Well, I turned 40, and I think that at 40-years-old, you start to think about a lot of things in your life and you get a certain kind of sense of security and maturity about yourself – especially if you have children. It’s a time where you really start to officially grow up, and my growing up meant that I was done hiding. I’m done being ashamed of wearing a prosthesis.
There comes a point where you come to full acceptance – hopefully – in your lifetime. I felt ready at 40, and with the show falling in my lap, I felt that was an opportunity to do it. And I couldn’t just put it out a little bit because everything is so full force on the show.
It was a combination of being 40, having 4 children, feeling like a mamma bear, and feeling like a real complete grownup who was self-aware and secure. So it was important for me to come onto the show without really having anything to be ashamed of. Because I think that when you go on a reality show, you can’t really have any skeletons in your closet.
Yeah, I imagine that wouldn’t be very easy to do.
Yeah. So it was kind of a whole combination of like, “Okay. I’m going to go on a show. I’m 40. I am who I am. This is who I am and I’m not, and I’m going to be proud of it, and I’m going to use whatever obstacles are in my way to help other people.” And the helping other people part really helps me to not worry about any sort of uptightness that I had about my leg or my accident.
One chapter that really stood out to me was the one in which your parents took you to India at 15-years-old to see someone that they believed was the “avatar of a healing spirit” and could grow your foot back. You, however, did not share your parents’ faith in this man’s alleged abilities. What type of effect, then, did this trip have on you as a teenager when your parents obviously didn’t get the result that they were hoping for from it?
It just made me realize that parents are certainly not perfect. As children, we look up at our parents and we think they’re gods. Even when we hate them, we still think that they are all knowing. And I think that that was really my first step towards adulthood and separating from my parents.
In some ways, my parents were overprotecting, and in some ways, they were very, “get on with it, move on with it, do everything like everybody else.” I think that as a teenager, you begin to separate from your parents. So seeing this craziness that they brought me into not come to fruition definitely led me to being more independent. I think everybody’s parents are a little bit crazy in their own ways, but maybe my parents were a little bit more crazy than most.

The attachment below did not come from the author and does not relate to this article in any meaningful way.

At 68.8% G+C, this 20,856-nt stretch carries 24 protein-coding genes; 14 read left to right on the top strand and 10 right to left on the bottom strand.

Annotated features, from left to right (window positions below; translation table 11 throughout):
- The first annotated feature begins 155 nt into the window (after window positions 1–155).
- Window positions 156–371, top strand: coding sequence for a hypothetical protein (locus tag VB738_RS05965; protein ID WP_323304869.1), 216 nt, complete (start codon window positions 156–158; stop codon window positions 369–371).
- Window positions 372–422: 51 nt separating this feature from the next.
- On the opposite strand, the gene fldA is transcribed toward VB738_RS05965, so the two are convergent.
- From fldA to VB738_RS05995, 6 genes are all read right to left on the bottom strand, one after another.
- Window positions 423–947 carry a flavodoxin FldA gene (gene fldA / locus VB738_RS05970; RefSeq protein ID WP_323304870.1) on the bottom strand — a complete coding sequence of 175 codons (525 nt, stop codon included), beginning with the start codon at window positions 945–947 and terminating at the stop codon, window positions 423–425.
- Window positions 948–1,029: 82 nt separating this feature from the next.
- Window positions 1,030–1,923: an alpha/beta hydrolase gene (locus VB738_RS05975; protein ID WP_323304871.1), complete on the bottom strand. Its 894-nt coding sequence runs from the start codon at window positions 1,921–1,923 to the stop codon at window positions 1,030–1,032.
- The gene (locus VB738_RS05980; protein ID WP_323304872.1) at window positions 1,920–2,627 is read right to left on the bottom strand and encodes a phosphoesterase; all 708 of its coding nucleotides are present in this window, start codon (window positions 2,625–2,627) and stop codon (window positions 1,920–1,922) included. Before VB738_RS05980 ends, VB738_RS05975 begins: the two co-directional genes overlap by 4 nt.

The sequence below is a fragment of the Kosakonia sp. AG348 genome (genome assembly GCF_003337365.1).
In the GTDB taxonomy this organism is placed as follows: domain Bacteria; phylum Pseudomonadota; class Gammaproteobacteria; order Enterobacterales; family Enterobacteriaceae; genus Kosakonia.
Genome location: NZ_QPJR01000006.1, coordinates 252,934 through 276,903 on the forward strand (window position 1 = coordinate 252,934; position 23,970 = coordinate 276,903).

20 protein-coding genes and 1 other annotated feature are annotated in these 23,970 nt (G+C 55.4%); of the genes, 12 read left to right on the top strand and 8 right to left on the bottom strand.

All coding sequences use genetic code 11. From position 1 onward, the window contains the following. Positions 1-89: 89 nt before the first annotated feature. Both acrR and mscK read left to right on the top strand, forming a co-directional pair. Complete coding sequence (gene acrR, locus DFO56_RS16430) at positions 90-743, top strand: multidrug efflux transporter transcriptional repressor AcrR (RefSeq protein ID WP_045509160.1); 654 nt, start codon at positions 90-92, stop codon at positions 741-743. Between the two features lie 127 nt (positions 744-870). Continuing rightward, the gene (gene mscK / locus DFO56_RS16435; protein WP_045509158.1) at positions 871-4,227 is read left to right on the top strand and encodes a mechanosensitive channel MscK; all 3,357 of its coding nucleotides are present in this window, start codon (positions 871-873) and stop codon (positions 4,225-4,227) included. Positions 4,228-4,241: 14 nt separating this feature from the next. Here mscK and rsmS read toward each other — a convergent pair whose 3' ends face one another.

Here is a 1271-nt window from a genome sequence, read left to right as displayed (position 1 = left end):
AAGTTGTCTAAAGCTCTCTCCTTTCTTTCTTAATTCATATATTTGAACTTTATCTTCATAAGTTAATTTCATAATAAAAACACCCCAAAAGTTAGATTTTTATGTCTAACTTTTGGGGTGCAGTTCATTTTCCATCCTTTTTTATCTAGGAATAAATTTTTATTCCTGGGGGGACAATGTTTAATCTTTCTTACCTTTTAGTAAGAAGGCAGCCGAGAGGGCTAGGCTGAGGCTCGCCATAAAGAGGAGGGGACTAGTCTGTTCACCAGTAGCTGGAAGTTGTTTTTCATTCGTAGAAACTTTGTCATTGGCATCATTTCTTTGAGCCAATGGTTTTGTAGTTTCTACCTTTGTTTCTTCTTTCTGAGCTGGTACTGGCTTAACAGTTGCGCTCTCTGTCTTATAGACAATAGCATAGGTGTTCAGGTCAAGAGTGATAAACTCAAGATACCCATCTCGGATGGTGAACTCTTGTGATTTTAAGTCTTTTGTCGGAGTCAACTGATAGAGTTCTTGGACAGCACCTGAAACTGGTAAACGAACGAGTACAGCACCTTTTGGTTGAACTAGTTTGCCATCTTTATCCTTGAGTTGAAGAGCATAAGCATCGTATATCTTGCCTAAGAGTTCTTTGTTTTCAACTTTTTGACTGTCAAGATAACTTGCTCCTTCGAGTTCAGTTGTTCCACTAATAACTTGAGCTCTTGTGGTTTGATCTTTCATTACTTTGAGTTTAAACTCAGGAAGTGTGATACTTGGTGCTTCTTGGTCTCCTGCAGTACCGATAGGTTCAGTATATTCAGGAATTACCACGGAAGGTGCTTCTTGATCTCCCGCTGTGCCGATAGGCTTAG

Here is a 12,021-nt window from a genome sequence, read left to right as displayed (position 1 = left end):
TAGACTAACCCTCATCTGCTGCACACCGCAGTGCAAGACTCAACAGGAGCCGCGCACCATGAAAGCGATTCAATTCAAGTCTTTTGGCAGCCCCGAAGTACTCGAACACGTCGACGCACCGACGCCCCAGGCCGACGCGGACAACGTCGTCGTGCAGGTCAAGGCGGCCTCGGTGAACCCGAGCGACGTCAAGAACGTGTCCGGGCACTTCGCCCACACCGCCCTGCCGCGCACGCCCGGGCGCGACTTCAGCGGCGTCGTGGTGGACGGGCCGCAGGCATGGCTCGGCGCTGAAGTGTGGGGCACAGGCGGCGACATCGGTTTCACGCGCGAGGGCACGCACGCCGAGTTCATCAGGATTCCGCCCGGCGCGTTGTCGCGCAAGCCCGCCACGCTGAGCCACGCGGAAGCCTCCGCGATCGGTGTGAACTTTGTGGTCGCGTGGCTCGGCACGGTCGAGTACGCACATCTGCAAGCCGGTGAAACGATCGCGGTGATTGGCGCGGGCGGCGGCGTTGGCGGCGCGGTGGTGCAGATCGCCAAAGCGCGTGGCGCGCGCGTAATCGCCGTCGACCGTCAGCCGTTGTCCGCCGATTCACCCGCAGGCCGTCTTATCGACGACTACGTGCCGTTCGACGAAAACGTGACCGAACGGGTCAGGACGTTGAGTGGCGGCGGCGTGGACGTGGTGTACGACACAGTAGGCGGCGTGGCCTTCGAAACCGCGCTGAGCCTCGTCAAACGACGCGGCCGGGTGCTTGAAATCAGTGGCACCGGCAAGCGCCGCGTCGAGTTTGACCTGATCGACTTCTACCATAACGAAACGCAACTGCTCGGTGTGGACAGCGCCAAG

Speaking of parents, the book also discusses your mother’s alcoholism and how you dealt with the tragedy of her early passing. What advice would you give to someone experiencing a similar type of grief today?
You know, they say alcohol is as addictive as heroine. And to live with someone who’s an alcoholic is so enraging and so painful. The extent where my mother went with it was just one of the most horrific things in my life. Alcoholism took my mother’s life from me and deprived my children of her, my father of her, and my family of her. Every day that I raise my children, I think about my mom. I think that the only way to deal with alcoholics is with a very, very severe tough love and that would be the message that I would get out.
I always second-guess and say, “Well, if we were tougher, maybe she wouldn’t have gotten to that point.” Now look, rationally, I don’t think that we are responsible at all for her death, but the message that I would say is, “throw them out of your house. Take away the keys. Take away their money.” Make them hit rock bottom before it’s too late, so that the alcoholic can want on their own to get the help that they want. Because the drug is so strong and unless they are on the floor naked and aware of it, they’re not going to get help. And by the time my mom was so bad, her brain was already going from the alcohol. She didn’t even know she was hitting rock bottom. Do you understand what I’m saying?
Someone else going through this needs to really, really get knowledge and get in there. Don’t sweep it under the carpet. To someone who lives with someone with alcoholism, I would say, “don’t blame yourself. It’s not your fault.” We’re all responsible for our own actions, we all have to deal with the consequences of them, and only alcoholics can really help themselves.
This disease really affects and seethes into everybody around it, not just in the way that an alcoholic is disruptive and not a functional person in society, but it psychologically affects the people around you. So I would say don’t feel guilty and just remember how that person was before they got lost in the alcoholism. Remember them for the great person that they were, not for what they became.
I really loved the theme of survival throughout the book. You write about a great amount of loss – not just in terms of your leg and your mother, but also of past relationships (including your first marriage, Harry). Each time, you learn from your experiences in what seem like very universally applicable ways. Is there any particular message or experience that you want your readers to take away with them after they’ve put the book down?